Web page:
I found that something that really helped with comp discussions, by the by, was teaching stuff that engaged me, rather than just worrying about what would engage them. One of the best texts for discussion I ever used in comp is Paulo Freire's banking concept of education. Sure, we talked about comp things: word choice, making an argument even when one is comparing two things, structure, evidence, etc. But because I was invested in teaching a text that would make them question their own ownership over their educations, that made it much more interesting for me, which made me more invested in teaching the comp stuff, which (I'll admit) is *so* not my first love.

Shane in Utah said...

Great post, as was Sisyphus's post that inspired it. Generally my pedagogical philosophy seems pretty close to yours, Crazy. But I did disagree with one parenthetical remark: "I'm not a fan of calling on people randomly. I want volunteers, even if I've got to coerce people into volunteering." There are some students who will simply never, ever volunteer, even though they have good things to say. So I will occasionally call on them, but only after they've just done a brainstorming exercise or a group exercise and have notes in front of them, or have written a response paper at home in response to a particular question. Then I can say, "Katie, tell me what your group said about question 1" or "were you able to find a passage that can help us to answer the prompt?" Once they've responded to a couple of non-threatening questions like these, even the shyest student will sometimes start to volunteer comments of his/her own. You just have to convince them that nothing bad will happen if they share their thoughts with the class...

Dr. Crazy said...

Shane, thanks for leaving that comment! See, what I'd say is that what you describe isn't "randomly" calling on people. They've done some sort of processing prior to the question, and they'll have an answer ready. That I'll do. What I don't like is to call on somebody out of the blue when the whole class has clammed up to a question. That's what I think of as "random" calling on people, not what you describe. My point is that I don't like putting somebody who's shy, or who's unprepared, on the chopping block, partly to save them embarrassment, and partly because nothing stalls discussion like an unprepared student making a BS comment, which I feel like is really the only option if they get called on out of the blue.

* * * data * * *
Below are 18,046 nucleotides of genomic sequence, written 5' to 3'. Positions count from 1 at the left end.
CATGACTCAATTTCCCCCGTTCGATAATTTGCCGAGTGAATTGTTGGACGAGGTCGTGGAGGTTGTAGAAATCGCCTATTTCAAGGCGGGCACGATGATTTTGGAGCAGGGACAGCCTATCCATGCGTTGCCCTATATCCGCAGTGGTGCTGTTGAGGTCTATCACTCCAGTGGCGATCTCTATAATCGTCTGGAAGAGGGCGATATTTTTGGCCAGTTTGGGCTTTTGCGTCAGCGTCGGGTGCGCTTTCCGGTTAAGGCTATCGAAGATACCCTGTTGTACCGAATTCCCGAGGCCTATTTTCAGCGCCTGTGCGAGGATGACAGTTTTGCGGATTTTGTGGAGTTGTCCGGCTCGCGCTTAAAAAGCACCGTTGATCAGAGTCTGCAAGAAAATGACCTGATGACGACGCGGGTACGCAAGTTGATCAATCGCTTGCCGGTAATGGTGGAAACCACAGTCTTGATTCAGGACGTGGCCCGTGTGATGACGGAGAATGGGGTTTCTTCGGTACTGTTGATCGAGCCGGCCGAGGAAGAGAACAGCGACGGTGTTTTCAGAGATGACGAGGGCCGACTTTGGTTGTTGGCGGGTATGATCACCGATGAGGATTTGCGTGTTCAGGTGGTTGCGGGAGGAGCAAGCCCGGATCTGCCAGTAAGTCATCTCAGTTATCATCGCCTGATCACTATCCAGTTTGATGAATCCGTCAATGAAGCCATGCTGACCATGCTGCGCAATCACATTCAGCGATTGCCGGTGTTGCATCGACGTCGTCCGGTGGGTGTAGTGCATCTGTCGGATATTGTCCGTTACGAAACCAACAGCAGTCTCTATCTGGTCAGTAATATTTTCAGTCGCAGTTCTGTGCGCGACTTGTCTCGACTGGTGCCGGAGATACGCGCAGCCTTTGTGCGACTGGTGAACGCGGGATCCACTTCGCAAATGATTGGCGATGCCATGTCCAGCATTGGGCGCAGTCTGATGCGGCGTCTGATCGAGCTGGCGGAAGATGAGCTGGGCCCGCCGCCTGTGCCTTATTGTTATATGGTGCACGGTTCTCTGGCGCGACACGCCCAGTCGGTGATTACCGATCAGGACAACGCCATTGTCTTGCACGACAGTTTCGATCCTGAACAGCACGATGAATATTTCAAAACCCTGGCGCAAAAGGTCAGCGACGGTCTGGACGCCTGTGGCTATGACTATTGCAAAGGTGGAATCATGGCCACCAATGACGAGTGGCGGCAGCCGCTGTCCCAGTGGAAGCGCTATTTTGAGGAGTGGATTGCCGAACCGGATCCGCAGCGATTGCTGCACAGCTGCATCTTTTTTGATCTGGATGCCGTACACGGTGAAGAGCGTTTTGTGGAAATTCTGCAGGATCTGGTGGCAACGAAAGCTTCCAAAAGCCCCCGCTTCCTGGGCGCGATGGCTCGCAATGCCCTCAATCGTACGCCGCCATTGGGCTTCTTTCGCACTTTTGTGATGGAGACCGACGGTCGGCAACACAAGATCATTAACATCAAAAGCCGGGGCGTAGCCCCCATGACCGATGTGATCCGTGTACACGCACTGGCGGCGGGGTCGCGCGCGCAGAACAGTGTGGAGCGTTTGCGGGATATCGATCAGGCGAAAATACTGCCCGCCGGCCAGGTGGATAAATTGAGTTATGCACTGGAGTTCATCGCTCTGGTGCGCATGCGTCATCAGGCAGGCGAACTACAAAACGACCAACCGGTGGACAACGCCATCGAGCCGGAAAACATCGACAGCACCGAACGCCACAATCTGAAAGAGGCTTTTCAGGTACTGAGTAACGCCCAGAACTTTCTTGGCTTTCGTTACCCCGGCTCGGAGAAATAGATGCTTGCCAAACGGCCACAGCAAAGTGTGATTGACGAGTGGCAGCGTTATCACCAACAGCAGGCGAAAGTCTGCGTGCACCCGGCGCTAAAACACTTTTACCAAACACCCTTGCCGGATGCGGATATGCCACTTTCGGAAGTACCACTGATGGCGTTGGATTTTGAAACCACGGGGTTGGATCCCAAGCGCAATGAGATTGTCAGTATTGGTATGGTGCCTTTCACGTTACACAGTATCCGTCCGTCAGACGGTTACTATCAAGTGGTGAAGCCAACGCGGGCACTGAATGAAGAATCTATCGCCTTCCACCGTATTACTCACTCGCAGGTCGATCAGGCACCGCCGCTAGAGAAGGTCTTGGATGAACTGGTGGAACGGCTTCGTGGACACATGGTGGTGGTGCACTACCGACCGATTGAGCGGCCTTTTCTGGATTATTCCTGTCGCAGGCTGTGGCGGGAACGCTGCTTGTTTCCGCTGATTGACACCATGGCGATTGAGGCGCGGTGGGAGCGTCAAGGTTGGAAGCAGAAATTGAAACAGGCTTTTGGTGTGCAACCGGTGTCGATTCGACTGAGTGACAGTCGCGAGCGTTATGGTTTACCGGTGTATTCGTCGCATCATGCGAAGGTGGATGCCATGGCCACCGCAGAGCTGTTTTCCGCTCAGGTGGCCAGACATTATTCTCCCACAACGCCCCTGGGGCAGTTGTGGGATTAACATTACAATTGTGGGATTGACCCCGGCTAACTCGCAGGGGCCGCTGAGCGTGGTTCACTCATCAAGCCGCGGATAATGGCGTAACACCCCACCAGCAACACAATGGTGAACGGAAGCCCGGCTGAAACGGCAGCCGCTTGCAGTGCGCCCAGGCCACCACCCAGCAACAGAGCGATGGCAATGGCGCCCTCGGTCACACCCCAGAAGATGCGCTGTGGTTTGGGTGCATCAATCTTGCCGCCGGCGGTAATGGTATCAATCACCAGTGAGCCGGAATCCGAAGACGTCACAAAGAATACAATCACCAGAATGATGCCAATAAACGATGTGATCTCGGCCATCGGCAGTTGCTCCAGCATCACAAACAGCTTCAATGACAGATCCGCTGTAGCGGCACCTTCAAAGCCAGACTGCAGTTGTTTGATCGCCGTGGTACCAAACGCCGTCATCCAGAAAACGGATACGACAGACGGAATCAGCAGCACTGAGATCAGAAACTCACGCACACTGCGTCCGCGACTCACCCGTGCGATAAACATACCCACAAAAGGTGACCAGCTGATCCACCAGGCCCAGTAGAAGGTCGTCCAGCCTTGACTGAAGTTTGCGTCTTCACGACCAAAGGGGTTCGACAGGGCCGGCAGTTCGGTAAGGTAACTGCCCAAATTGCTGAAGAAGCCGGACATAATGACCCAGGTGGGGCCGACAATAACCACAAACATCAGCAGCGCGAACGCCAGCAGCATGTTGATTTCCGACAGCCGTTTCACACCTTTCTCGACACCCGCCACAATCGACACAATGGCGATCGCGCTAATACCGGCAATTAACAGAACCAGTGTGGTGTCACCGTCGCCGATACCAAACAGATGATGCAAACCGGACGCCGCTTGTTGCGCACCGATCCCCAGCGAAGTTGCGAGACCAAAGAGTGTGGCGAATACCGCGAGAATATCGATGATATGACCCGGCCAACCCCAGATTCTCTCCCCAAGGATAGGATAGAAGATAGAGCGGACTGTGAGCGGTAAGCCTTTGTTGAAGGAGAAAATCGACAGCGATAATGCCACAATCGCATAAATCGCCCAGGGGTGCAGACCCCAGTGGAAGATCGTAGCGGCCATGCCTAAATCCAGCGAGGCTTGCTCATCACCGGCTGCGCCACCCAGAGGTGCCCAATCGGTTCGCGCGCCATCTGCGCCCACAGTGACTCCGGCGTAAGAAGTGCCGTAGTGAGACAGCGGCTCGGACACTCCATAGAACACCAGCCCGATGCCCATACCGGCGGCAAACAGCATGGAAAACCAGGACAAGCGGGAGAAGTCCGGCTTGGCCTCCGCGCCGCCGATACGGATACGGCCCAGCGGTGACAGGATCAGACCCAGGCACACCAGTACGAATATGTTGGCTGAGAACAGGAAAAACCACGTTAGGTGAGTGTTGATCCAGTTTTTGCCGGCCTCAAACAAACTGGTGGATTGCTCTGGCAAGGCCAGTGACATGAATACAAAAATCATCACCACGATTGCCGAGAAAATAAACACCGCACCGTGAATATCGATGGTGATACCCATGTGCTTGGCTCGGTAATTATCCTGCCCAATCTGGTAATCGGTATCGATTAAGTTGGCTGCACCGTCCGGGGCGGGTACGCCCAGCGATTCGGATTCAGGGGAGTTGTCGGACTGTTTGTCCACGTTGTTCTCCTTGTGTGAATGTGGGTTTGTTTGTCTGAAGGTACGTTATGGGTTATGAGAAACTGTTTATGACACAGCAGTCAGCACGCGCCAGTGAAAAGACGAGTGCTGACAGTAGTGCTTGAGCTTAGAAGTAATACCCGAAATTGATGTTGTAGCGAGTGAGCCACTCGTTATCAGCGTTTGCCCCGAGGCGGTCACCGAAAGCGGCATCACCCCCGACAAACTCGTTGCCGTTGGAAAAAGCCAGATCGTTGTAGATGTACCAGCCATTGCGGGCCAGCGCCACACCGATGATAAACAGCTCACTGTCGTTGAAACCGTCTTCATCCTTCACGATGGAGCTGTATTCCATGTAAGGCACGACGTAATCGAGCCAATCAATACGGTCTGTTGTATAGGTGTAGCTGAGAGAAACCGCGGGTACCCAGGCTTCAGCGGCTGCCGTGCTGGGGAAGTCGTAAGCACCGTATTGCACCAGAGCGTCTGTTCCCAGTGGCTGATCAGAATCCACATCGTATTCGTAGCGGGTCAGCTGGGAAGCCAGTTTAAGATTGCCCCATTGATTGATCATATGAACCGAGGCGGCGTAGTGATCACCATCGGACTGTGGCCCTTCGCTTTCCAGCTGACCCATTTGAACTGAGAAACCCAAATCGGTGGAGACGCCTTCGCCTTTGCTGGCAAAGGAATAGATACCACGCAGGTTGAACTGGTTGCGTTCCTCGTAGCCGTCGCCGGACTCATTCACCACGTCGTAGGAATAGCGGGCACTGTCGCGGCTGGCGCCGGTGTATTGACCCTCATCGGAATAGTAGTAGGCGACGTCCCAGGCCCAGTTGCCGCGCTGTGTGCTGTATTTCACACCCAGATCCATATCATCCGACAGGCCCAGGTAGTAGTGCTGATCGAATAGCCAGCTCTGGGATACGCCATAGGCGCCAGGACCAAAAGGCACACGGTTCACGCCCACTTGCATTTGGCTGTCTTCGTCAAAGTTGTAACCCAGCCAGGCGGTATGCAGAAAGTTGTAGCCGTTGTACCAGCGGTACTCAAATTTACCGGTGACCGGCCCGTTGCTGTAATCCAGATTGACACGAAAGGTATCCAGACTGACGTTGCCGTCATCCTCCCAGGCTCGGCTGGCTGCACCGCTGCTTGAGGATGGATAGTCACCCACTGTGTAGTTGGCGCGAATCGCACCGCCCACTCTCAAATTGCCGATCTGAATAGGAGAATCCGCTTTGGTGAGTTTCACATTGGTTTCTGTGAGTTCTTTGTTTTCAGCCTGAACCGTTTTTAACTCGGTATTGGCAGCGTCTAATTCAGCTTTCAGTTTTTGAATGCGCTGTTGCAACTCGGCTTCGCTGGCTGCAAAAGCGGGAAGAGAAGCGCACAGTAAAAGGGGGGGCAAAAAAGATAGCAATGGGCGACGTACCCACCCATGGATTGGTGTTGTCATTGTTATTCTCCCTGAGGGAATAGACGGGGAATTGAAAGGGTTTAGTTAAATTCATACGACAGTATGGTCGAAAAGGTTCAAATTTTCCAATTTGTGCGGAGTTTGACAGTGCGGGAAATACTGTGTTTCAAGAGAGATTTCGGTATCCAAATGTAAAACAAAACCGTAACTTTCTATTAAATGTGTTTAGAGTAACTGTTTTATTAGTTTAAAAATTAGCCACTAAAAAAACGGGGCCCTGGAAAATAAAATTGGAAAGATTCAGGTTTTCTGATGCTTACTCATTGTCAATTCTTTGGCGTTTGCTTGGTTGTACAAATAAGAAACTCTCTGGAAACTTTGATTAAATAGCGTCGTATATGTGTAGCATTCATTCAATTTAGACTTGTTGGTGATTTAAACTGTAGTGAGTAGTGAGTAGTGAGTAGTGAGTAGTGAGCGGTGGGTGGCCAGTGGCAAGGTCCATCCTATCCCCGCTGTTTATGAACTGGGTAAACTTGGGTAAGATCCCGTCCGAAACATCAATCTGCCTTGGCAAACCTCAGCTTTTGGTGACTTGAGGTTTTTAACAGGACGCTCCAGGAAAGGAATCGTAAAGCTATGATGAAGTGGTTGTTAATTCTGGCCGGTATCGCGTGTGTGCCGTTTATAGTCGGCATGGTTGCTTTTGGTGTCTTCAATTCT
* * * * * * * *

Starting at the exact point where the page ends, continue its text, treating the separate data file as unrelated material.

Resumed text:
Sisyphus said...

Yay! Thanks for the lovely response!

I love the idea of making clear that our reactions to authors, and the authors we like, can change over time (hell, I think just introducing the concept of "rereading" or returning to a text years later would be a shocker for many of my students).

I also like this "I know I'm pushing you etc etc" statement; it seems it would really help to be more transparent about why we (teachers) ask questions the way they do, and also, hopefully, less scary and intimidating. I've never made those types of comments in class; I wonder if I could start throwing them in.

And cutting off random digressions is my big weakness, as I am a very digressive person myself and find just about everything interesting.

PS I think we should discuss it off-list but considering your book topic how do you deal with a student suddenly dropping in a random, graphic TMI? Especially if it's _not_ off topic? I should get prepared for this more in the future.

Dr. Crazy said...

Sis,
I'll be happy to talk about this more via email or phone, but briefly, I haven't had a random, graphic TMI in YEARS (knock wood) in part because I typically explain that I don't want those on the very first day of class in any class where that might be a go-to thing. Typically, I say something like, "Now, in this class, we're going to be dealing with some provocative material. But this is a literature class, and what we're interested in is examining literary representations. You certainly don't want to know about my private business, and lord knows I don't want to know about yours. I grade you, people! Do you really want me thinking about you naked? I didn't think so. So remember that we are approaching this sensitive material as critics. Talk to your friends about your personal life experiences that relate, but don't embarrass yourself, your classmates, and me by telling us."

A statement like that pretty much does the trick. Also, because I typically begin with pretty dry theoretical stuff (or lit that is very Serious) by the time we get to the racy bits, they've gotten used to the level of discourse that I'm looking for.